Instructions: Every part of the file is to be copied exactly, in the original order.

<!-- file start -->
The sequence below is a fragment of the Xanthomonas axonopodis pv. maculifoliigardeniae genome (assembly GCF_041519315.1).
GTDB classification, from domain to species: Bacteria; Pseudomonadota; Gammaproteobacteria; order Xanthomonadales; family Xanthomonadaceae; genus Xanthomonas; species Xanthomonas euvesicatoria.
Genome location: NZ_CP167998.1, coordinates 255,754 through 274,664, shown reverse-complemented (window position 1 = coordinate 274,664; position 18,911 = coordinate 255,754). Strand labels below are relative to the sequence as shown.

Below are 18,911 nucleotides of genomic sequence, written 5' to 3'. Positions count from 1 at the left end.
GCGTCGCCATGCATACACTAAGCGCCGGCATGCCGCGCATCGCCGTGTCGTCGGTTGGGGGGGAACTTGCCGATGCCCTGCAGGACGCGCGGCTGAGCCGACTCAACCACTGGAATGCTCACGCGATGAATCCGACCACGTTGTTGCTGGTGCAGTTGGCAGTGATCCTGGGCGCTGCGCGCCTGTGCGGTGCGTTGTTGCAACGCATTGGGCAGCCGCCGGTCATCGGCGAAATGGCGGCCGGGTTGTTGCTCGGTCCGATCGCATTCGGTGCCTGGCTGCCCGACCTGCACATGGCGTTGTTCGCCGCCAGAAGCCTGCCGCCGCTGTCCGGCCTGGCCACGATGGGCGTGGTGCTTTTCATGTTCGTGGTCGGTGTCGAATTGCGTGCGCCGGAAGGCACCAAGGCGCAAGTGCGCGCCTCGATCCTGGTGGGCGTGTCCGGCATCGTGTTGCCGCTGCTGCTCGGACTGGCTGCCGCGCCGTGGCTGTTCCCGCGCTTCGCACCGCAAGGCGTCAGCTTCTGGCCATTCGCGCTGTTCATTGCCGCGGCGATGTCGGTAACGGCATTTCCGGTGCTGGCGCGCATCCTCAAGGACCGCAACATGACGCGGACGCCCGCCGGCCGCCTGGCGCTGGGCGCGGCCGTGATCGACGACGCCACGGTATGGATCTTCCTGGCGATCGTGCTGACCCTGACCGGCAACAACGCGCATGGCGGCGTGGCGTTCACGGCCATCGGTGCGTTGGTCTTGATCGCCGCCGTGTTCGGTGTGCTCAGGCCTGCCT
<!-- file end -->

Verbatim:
The sequence below is a fragment of the Xanthomonas axonopodis pv. maculifoliigardeniae genome (assembly GCF_041519315.1).
GTDB classification, from domain to species: Bacteria; Pseudomonadota; Gammaproteobacteria; order Xanthomonadales; family Xanthomonadaceae; genus Xanthomonas; species Xanthomonas euvesicatoria.
Genome location: NZ_CP167998.1, coordinates 255,754 through 274,664, shown reverse-complemented (window position 1 = coordinate 274,664; position 18,911 = coordinate 255,754). Strand labels below are relative to the sequence as shown.

Below are 18,911 nucleotides of genomic sequence, written 5' to 3'. Positions count from 1 at the left end.
GCGTCGCCATGCATACACTAAGCGCCGGCATGCCGCGCATCGCCGTGTCGTCGGTTGGGGGGGAACTTGCCGATGCCCTGCAGGACGCGCGGCTGAGCCGACTCAACCACTGGAATGCTCACGCGATGAATCCGACCACGTTGTTGCTGGTGCAGTTGGCAGTGATCCTGGGCGCTGCGCGCCTGTGCGGTGCGTTGTTGCAACGCATTGGGCAGCCGCCGGTCATCGGCGAAATGGCGGCCGGGTTGTTGCTCGGTCCGATCGCATTCGGTGCCTGGCTGCCCGACCTGCACATGGCGTTGTTCGCCGCCAGAAGCCTGCCGCCGCTGTCCGGCCTGGCCACGATGGGCGTGGTGCTTTTCATGTTCGTGGTCGGTGTCGAATTGCGTGCGCCGGAAGGCACCAAGGCGCAAGTGCGCGCCTCGATCCTGGTGGGCGTGTCCGGCATCGTGTTGCCGCTGCTGCTCGGACTGGCTGCCGCGCCGTGGCTGTTCCCGCGCTTCGCACCGCAAGGCGTCAGCTTCTGGCCATTCGCGCTGTTCATTGCCGCGGCGATGTCGGTAACGGCATTTCCGGTGCTGGCGCGCATCCTCAAGGACCGCAACATGACGCGGACGCCCGCCGGCCGCCTGGCGCTGGGCGCGGCCGTGATCGACGACGCCACGGTATGGATCTTCCTGGCGATCGTGCTGACCCTGACCGGCAACAACGCGCATGGCGGCGTGGCGTTCACGGCCATCGGTGCGTTGGTCTTGATCGCCGCCGTGTTCGGTGTGCTCAGGCCTGCCT